Iarna urâm frigul si zapada,
Daca e ceata sau polei nu e bine.
Vara ca e soare e prea cald,
Daca ploua si e racoare nu e bine.
Toamna face frunze multe,
Bate vantul, maturi mult si nu e bine.
Cine sa ne mai inteleaga.
Fie vara fie iarna, nu e bine.
Iarna urâm frigul si zapada,
Baietii astia din Uruguay legalizeaza ceva.
Poate am inteles eu prost.
Stirea este aici .
„Uruguay Moves Closer to Legalizing Pot
Lower House Clears the First Law in the Americas Fully Legalizing Marijuana; Senate Approval Is Expected
By KEN PARKS
Uruguay moved closer to becoming the first country in the Americas to fully legalize marijuana on Wednesday, after the lower house voted to regulate the market for pot with a view to deprive drug traffickers of a key source of revenue.
The bill was approved with 50 of the 96 lawmakers present voting in favor late Wednesday after more than 12 hours of debate. The Senate, in which the ruling Frente Amplio leftist coalition has a majority, is expected to approve the measure in August.
While possession of small amounts of pot is legal in Colombia and tolerated in Mexico, Uruguay’s President José Mujica is seeking to bring the marijuana industry out of the shadows. If his bill becomes law, the Uruguayan state would regulate the production, distribution and sale of marijuana for recreational, industrial and medicinal uses.
„If Uruguay passes this bill into law it would be revolutionary,” said Ethan Nadelmann, executive director at the Drug Policy Alliance, a U.S.-based think tank. „It would be the first national government in the world to regulate cannabis from wholesale production to the end consumer.”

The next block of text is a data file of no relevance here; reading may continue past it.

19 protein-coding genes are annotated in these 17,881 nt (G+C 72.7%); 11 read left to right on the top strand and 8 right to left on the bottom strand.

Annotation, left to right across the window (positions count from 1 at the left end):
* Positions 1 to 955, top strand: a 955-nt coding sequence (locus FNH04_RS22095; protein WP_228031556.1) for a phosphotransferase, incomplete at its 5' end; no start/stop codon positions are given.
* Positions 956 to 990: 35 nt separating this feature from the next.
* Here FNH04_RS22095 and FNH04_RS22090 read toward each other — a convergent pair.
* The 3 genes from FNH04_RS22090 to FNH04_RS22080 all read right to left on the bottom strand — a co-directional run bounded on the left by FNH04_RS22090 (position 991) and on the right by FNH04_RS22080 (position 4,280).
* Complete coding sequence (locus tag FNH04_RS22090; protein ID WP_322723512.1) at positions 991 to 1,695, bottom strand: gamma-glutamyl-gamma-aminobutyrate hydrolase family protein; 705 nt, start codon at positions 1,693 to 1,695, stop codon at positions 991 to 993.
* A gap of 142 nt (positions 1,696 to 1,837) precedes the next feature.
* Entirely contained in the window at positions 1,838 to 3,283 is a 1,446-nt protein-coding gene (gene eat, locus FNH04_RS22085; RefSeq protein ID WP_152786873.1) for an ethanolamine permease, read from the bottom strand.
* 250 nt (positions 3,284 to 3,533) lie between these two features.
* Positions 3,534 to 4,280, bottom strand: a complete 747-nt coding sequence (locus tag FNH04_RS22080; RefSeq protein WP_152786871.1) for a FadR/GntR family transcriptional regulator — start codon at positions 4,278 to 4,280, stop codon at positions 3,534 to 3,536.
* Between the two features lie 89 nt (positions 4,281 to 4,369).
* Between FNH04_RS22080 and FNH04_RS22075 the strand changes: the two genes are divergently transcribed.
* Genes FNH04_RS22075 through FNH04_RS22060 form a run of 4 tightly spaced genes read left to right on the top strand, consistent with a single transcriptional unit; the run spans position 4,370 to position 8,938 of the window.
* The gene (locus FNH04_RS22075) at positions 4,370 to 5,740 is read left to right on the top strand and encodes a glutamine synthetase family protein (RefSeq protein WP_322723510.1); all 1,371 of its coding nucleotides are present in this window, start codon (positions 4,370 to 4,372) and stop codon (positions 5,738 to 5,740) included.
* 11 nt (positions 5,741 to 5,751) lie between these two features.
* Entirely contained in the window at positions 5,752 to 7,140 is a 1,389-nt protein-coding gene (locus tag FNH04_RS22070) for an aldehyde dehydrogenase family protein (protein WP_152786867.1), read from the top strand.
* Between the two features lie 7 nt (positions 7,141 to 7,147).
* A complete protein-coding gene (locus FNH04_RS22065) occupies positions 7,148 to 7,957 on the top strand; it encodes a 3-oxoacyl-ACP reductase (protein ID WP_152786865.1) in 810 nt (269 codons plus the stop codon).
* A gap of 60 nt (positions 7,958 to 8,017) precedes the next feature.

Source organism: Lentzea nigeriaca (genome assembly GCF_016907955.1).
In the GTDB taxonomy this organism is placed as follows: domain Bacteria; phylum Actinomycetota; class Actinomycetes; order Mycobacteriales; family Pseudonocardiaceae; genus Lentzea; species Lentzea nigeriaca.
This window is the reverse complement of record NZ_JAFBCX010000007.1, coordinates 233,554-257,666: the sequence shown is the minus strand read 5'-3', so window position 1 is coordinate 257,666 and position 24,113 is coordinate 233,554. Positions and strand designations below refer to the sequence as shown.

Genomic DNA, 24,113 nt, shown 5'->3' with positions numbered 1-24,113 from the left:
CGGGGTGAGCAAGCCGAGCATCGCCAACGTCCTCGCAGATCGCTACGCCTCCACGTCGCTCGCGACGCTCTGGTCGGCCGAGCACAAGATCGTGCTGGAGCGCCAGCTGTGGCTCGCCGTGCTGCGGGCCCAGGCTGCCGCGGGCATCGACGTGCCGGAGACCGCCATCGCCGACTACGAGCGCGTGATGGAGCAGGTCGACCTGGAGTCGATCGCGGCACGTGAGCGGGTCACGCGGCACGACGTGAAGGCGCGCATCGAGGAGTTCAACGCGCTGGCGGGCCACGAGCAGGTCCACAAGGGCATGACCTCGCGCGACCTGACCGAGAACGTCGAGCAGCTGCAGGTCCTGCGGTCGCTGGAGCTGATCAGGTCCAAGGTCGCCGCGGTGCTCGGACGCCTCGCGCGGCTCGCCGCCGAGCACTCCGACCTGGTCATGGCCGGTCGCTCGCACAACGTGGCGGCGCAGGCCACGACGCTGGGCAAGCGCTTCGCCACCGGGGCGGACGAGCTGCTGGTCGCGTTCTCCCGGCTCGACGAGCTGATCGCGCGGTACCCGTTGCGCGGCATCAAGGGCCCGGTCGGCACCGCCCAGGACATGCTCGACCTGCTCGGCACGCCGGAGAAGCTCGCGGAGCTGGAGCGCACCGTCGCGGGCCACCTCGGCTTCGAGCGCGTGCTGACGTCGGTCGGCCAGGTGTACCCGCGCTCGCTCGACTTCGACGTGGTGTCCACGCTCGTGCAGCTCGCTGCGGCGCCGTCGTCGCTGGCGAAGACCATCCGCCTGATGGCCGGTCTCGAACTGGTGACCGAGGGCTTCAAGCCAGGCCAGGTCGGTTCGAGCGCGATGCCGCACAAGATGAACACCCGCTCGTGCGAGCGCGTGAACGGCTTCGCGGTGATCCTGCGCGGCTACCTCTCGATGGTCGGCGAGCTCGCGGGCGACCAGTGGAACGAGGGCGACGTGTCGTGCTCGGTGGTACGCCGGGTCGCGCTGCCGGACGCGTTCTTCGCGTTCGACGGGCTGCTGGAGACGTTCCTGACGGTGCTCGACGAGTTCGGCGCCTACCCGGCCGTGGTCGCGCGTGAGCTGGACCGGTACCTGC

The legalization of pot in Uruguay might embolden other Latin American governments to consider similar measures, he added. Portugal decriminalized the use of all drugs in 2001, but doesn’t regulate the entire market like Uruguay aims to do with pot.
Wednesday’s vote marks another legislative victory for Mr. Mujica and his progressive social agenda. More than halfway into his five-year term, his coalition has legalized abortion and same-sex marriage.
The bill’s approval was far from assured amid resistance within the Frente Amplio. At least one public opinion poll showed low support. And some 63% of Uruguayans oppose the pot bill, according to a survey published this week by pollster Cifra.
Sen. Jorge Larrañaga, a former presidential candidate for the center right Partido Nacional opposition party, said in a recent opinion column that the pot bill would make Uruguayans guinea pigs for untested social legislation and facilitate drug trafficking.
The legalization initiative comes amid a growing policy debate among Latin American leaders about how to address the violence and corruption associated with the illegal drug trade.
Until now, the so-called war on drugs promoted by the U.S. has emphasized law enforcement to suppress drug production and trafficking across the region.
Critics say that policy has been accompanied by violence in countries where the profitable drugs trade has given rise to powerful criminal gangs. Mexico has seen about 70,000 drug-related killings since the government began a crackdown on cartels, while Colombia’s almost 50-year-old armed conflict has been fueled in part by the sale of illicit drugs. In a move that would have been unthinkable just a few years ago, the Organization of American States included the legalization of cannabis among four alternative drug policies in a recent report.
Even in the U.S., where the Obama administration has voiced its commitment to the current set of antidrug policies, marijuana legalization is gaining ground. In the past year, the states of Washington and Colorado legalized the growing, processing and retail sale of pot for recreational use.